What Are We Made Of? A Study Of The Very Basic Ingredients Of Matter And Energy

Dr. Kevin Giovanetti, Professor of Physics

Monday 1:00-3:00

Sept. 12, 19, 26, Oct. 3, 10



Particle physics today is built upon some well established and interesting principles.Our first goal will be to review the framework that defines what happens at small scales and at high energies (energies sufficient to create matter). Our goal will be to explore the principles at work when the theory of quantum mechanics governs processes. Then we will tackle the question of the role of space and time.Although startling when first considered, the theory of special relativity presents a rather straightforward but different relationship between spatial and temporal notions. These ideas are critical to an understanding of the subatomic. The extension of these ideas to gravity, general relativity theory, provides a rich and very complex view of forces and interactions.Yet there are some central ideas that when considered in simple systems are readily comprehensible.We will attempt to extract and discuss these elements.Having set the stage we will introduce the players.Over one hundred years of experimentation and discovery have opened to us a subatomic world filled with a particles and interactions. Our goal will be to summarize what is known and how physicists understand this world. A theory known as the Standard Model incorporates and explains most of what has been observed.In addition to the modelís ability to explain and predict it also hints at new ways to view what the basic fundamental groundwork of a theory should be. Gravity and general relativity were the birth of these ideas and yet gravity has not yet successfully been integrated into the Standard Model.We may have a chance to speculate as to how particle physics might evolve in the next fifty years.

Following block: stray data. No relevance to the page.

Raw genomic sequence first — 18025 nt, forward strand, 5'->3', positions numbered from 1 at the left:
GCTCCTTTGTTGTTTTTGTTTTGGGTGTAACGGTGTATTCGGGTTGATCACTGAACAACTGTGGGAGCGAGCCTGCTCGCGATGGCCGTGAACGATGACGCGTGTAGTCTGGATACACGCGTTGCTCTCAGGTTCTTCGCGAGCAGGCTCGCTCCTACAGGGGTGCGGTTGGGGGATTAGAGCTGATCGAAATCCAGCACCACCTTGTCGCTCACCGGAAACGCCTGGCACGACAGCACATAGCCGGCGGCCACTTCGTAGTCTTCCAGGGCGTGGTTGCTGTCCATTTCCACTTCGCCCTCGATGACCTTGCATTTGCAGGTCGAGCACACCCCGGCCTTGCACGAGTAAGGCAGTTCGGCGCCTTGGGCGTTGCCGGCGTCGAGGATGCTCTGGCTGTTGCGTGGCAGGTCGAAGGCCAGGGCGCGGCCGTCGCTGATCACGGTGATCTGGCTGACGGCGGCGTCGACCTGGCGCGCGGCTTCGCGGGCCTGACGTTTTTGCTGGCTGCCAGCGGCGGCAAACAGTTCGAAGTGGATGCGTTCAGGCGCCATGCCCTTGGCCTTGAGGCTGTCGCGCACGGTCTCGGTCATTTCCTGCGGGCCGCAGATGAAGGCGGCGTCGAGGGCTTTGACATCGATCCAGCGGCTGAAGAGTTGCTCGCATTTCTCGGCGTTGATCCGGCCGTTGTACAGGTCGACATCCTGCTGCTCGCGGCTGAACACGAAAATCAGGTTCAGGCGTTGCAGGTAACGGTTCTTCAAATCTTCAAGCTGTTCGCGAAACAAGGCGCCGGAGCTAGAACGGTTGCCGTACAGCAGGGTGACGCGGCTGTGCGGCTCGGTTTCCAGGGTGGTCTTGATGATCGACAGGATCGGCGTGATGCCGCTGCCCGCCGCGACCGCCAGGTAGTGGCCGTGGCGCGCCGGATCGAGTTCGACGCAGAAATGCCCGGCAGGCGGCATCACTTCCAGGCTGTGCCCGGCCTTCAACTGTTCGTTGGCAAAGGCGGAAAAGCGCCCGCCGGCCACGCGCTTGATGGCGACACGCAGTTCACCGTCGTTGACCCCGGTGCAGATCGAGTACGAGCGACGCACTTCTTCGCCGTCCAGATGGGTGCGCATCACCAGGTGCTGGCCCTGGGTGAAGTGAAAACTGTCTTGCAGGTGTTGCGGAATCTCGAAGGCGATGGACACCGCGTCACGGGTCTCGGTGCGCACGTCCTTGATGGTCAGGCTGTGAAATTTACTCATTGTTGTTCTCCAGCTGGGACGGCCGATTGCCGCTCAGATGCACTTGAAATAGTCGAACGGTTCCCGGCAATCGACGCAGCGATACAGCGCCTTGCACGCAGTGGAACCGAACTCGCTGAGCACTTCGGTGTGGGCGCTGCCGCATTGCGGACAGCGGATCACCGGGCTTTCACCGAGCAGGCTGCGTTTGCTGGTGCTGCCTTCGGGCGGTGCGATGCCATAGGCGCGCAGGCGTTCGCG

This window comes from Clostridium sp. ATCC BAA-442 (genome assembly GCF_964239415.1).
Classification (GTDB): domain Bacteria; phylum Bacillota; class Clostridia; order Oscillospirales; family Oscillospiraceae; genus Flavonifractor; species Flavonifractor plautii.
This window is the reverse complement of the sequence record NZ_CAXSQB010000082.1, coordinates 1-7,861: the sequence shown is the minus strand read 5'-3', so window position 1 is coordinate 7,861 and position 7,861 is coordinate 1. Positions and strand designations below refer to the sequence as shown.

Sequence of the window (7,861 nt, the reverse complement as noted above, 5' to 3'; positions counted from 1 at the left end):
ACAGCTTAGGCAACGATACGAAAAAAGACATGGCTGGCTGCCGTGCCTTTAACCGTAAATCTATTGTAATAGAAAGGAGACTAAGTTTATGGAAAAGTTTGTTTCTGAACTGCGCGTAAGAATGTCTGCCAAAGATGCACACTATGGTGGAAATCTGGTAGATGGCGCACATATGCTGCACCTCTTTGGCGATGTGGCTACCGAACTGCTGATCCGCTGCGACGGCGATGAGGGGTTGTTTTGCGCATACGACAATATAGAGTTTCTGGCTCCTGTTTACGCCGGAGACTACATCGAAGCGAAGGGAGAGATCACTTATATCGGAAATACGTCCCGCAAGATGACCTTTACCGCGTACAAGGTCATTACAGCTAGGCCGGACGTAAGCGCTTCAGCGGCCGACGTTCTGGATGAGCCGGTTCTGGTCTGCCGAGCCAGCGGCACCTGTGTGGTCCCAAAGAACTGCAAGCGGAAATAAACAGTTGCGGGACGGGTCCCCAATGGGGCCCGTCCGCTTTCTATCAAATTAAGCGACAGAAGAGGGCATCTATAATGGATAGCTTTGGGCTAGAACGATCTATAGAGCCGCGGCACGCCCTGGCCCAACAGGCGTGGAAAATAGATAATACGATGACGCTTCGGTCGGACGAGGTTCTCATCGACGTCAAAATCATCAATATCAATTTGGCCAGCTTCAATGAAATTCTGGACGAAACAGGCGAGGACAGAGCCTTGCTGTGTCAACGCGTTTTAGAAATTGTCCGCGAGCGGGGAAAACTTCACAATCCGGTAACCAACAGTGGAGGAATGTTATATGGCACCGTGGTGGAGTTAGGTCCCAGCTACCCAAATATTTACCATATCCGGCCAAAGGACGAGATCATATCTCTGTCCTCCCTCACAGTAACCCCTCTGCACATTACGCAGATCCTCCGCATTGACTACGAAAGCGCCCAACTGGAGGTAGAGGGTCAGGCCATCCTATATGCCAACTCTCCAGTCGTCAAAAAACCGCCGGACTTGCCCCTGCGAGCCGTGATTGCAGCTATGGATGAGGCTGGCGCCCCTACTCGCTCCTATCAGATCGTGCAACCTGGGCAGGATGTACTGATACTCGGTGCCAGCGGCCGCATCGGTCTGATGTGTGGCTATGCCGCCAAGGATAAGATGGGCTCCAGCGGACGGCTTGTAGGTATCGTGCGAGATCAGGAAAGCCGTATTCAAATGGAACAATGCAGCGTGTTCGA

There are a host of topics that could be discussed which are relevant to particle physics.I cannot cover them all. I am not planning, for example, to cover many topics in experimental particle physics. However I will gladly consider your input as the course proceeds.My goals will also be tempered by my ability to clearly present these topics.It would seem important to build a base upon which further understanding could grow rather than cover an incomprehensible breadth of material.


My understanding of particle physics and many of the methods for explaining particle physics are garnered from a wide spectrum of material. There are a number of websites that have been developed to introduce the non specialist to the world of particle physics. One good example is



There are also many scientists that have written about these topics. One of my favorite physicists is Richard Feynman. His introductory physics lectures contain some very nice sections on quantum theory.Some of his other works, for example, QED and Six Not So Easy Pieces are worth reading.There is also a set of essays assembled by Paul Davies under the title The New Physics.I have found these essays to be remarkably clear and still very complete.There will be no singel source of material for the course. I will try to provide you with material to accompany each lecture. There are no reading assignments prior to our first meeting but the student is encouraged to search the web and visit your local libraries.



Preliminary Plan of Attack





Introduction, quantum mechanics


Relativity, general relativity


Standard model, elementary particles, reactions


What is symmetry, overall guiding principles